The details are instructive too. The Sages relate that as Moses approached the scene, the letters flew off, his hands became weak, and the Tablets broke. This was no Charlton Hestonesque temper tantrum throw-the-plate-against-the-wall outburst. Moses, despite his absolute commitment to G‑d and His Torah, knowingly sacrificed Torah truth for Jewish continuity. In response, G‑d Himself cooperated and literally removed the message from the medium. The tzaddik decreed and the One Above fulfilled.
How did Moses manage to carry it before the sin?At the end, what was left? A lump of stone. As the beloved Torah Tablets, Moses could carry them; as mere rock, it was too much to bear. Our Sages say, each tablet was a block of sapphire 6x6x3 handbreadths in size. Following R' Chaim Na'eh that a handbreadth is 8 cm, and knowing sapphire to be four times as dense as water, and water to be one gram per cubic centimeter, the total weight of the two Tablets was about 440 kg or nearly 1000 pounds!
No wonder he found it heavy. But how did he manage to carry it before the sin? Was it a miracle or was he really that strong? Of course Moses was a G‑dly person, so normal rules need not apply. Nonetheless, there must be a lesson here for us.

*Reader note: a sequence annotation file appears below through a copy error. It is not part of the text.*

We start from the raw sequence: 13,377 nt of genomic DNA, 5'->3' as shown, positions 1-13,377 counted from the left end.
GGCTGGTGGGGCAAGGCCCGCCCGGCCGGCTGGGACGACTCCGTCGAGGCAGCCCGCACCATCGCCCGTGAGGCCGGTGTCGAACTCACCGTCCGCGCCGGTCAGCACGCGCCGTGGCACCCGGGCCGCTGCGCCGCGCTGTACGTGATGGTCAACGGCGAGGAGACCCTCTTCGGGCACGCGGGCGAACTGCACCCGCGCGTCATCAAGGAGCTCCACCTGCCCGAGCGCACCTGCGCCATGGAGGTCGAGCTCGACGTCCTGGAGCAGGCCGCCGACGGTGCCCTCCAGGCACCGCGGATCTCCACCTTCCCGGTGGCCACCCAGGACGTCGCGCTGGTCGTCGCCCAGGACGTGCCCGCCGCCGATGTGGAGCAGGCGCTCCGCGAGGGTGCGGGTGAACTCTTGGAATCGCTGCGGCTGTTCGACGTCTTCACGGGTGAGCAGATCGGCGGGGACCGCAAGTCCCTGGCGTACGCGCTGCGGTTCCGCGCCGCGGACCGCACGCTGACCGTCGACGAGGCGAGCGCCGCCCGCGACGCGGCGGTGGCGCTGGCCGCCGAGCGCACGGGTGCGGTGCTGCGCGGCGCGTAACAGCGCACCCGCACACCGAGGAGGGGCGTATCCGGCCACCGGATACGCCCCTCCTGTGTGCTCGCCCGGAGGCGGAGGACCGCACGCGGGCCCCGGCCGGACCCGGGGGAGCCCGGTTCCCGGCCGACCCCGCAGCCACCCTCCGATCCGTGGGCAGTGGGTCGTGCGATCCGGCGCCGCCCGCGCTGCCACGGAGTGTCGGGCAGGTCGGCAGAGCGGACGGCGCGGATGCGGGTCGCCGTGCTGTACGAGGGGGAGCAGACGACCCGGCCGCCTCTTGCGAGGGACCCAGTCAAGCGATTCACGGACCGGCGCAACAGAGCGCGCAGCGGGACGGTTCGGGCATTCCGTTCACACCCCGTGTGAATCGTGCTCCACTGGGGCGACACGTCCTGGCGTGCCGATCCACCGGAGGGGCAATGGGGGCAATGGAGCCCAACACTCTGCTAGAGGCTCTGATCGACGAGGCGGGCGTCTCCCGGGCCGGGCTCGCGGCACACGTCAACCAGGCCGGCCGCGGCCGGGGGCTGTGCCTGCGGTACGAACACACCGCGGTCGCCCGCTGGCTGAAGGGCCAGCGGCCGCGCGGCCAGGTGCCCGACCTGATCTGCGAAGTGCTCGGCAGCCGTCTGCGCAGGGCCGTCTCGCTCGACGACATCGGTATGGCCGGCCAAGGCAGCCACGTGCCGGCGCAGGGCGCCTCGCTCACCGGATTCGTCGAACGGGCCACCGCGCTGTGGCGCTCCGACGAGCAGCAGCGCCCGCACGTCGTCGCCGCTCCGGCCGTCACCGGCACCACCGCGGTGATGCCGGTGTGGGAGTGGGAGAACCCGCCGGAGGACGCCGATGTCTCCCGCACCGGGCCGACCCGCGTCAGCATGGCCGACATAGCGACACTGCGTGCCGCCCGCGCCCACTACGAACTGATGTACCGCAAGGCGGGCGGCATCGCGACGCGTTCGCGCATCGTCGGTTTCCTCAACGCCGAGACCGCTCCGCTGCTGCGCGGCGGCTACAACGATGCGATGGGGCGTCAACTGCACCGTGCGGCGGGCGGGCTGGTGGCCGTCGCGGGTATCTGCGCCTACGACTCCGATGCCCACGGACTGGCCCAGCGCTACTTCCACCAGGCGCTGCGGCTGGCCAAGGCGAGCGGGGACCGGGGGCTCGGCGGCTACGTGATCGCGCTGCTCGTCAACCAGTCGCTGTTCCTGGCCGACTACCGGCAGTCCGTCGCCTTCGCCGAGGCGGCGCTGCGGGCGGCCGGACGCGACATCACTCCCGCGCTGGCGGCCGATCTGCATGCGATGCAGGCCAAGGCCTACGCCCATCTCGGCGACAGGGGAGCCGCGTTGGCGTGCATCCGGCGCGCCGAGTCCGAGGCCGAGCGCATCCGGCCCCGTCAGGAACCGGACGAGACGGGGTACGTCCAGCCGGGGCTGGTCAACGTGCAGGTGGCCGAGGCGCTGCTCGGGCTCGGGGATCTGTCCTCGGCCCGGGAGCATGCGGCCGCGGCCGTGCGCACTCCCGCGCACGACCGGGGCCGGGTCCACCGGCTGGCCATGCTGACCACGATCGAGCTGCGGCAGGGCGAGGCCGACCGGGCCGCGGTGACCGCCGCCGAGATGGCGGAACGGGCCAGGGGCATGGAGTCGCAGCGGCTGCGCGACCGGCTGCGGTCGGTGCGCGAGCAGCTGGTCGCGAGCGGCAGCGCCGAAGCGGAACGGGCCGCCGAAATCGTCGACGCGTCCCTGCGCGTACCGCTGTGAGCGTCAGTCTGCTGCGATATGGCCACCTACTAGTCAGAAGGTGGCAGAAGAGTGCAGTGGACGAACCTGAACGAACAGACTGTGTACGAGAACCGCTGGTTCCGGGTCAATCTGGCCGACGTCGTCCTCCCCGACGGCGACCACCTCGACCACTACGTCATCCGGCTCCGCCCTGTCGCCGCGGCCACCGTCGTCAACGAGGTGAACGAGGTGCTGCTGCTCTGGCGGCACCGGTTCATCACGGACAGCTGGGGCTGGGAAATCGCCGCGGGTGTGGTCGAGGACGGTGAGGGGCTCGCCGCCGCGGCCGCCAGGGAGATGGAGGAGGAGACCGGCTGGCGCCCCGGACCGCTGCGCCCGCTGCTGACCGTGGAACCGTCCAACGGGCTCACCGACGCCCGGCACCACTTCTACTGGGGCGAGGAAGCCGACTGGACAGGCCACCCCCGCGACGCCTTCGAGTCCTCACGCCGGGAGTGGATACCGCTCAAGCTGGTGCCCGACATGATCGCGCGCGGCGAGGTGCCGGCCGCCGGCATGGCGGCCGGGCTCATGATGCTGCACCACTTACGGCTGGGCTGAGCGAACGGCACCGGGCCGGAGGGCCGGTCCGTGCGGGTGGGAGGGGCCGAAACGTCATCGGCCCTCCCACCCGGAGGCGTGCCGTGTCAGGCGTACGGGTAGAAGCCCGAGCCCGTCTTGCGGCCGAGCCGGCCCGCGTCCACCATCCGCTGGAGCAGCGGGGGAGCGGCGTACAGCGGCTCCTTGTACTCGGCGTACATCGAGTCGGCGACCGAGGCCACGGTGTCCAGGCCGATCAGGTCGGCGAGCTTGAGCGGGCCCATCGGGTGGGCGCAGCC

To understand this, let's consider the case of Bruce Anderson of Anchorage, Alaska. One spring afternoon, he was repairing his 1985 Volkswagen station wagon when it slipped off the jacks and pinned him to the ground. Trapped beneath the car, Bruce's cries for help summoned his 17-year-old son, Riley. Realizing that his father was in trouble and that help was far away, Riley did the amazing: he took hold of the bumper and lifted the 2500 lb. vehicle off of his dad.
For the love of his dad, 2500 pounds was not too heavy for Bruce to lift. For the love of G‑d, 1000 pounds was not too heavy for Moses. Yet Moses chose to carry something much heavier - the burden of leading the entire Jewish people.
Where does strength come from? Diet and exercise are only part of the picture. According to fascinating experiments in social psychology recently completed by Kurt Gray and his colleagues and Harvard University, good (as well as evil) deeds and thoughts are potent triggers of physical power.